Frontlines Online Edition
Water & Neglected Tropical Diseases
March/April 2013

An End in Sight to Ghana's Trachoma Story

Children wash their hands in Ghana, where USAID supports prevention and treatment of trachoma, a blinding eye disease. Children wash their hands in Ghana, where USAID supports prevention and treatment of trachoma, a blinding eye disease. International Trachoma Initiative (ITI)

It’s 8 p.m. on a hot Sunday evening in July in Tinabelle, a tiny village in northwestern Ghana. A small group of men and women sit together listening to a public radio program about how communities can protect themselves against trachoma, a blinding eye infection.

Trachoma is a devastating disease that spreads from person to person through contact with bacteria-carrying flies, which feed on discharge around peoples’ eyes and noses. As the program, produced by the Ghana Broadcasting Corporation and funded by the multi-donor International Trachoma Initiative (ITI), ends, the group launches into an animated discussion about the disease-preventing strategies presented on the radio show—reducing the fly population by keeping the village clean; fixing broken latrines and burying excrement; and washing children’s faces and hands to keep them free from flies and the bacteria they carry.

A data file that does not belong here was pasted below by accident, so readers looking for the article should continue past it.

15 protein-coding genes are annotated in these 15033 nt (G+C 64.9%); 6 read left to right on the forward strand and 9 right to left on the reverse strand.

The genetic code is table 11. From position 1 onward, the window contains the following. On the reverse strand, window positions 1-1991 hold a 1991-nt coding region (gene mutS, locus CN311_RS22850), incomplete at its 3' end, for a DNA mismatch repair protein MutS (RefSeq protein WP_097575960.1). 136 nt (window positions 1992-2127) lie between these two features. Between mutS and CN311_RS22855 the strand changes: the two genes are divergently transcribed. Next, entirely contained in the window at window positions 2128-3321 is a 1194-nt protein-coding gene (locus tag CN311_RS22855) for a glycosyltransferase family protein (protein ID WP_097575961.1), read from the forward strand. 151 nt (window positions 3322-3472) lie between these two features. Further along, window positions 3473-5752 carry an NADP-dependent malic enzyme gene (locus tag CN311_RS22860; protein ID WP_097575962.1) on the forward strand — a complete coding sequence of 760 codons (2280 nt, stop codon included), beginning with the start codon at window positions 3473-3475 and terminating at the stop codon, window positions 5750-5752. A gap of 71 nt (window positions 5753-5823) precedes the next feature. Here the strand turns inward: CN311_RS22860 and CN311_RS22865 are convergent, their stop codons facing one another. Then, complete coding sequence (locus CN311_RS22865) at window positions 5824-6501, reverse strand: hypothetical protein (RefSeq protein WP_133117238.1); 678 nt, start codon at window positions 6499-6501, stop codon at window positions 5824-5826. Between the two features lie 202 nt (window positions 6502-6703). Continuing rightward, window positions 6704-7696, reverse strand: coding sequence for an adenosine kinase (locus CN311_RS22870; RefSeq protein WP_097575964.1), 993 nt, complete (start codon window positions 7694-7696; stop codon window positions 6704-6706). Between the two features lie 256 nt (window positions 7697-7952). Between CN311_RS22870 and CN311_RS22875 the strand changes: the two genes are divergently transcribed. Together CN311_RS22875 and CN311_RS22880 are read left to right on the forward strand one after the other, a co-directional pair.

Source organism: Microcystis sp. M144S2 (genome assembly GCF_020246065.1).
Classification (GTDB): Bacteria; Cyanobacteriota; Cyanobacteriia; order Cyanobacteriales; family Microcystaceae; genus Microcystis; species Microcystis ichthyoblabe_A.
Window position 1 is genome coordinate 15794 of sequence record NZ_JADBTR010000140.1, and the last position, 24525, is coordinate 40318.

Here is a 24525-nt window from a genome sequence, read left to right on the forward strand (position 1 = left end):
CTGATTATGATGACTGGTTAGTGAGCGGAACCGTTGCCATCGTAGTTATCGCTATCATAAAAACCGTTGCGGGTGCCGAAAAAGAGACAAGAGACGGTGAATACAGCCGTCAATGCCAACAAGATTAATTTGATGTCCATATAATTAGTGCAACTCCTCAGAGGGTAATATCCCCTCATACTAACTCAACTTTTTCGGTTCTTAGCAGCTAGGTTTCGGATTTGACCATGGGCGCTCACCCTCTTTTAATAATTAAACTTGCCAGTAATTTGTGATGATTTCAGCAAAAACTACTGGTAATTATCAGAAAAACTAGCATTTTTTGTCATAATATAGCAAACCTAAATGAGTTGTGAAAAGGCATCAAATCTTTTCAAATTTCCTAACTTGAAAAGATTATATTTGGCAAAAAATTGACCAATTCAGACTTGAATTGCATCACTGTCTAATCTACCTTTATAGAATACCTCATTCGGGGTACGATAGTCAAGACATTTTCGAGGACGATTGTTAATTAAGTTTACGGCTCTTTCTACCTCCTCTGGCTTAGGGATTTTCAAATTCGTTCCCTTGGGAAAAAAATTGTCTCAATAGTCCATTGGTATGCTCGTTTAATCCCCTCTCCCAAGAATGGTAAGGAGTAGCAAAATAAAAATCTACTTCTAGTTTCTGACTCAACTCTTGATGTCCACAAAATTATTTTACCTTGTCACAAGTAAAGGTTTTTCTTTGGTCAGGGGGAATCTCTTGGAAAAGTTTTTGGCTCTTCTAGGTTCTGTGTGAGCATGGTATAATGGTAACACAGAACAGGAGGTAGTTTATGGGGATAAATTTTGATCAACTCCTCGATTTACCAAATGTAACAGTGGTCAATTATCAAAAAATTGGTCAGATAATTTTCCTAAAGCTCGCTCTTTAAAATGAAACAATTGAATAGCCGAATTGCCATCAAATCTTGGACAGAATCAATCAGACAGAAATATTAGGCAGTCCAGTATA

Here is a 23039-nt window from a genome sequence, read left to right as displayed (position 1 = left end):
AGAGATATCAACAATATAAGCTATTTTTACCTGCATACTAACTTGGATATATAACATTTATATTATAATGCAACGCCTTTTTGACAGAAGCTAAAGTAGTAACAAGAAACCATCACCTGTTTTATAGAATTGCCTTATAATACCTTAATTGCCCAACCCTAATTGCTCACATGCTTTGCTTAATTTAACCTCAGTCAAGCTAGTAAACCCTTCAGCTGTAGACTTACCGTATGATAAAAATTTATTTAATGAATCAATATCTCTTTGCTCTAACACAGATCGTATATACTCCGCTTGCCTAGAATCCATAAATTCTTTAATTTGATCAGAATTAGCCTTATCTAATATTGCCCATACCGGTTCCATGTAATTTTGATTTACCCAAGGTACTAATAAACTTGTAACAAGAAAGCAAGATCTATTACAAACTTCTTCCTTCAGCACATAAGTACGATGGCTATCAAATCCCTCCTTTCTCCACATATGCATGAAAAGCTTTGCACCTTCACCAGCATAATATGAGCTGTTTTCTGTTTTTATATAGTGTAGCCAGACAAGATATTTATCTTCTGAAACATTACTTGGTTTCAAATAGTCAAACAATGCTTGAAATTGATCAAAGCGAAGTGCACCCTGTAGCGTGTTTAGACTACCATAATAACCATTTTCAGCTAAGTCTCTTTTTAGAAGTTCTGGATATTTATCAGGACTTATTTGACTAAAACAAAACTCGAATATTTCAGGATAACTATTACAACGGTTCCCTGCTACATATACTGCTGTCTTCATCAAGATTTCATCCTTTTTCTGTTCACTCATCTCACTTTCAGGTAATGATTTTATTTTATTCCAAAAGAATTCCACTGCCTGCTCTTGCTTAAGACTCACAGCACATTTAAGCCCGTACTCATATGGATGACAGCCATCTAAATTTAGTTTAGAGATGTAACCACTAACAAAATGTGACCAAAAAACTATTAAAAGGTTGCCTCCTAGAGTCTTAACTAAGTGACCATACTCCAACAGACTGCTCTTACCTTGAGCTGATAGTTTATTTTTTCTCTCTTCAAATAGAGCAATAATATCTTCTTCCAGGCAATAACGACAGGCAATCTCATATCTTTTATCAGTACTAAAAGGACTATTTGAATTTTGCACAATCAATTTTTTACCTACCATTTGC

The group members gather once a week to listen because they know it is helping to keep trachoma at bay in their community. As active members of the village’s radio listening club, it’s their job to motivate their neighbors to be vigilant about personal hygiene and to make sure that the latrines and borehole wells that were destroyed during the rainy season are fixed.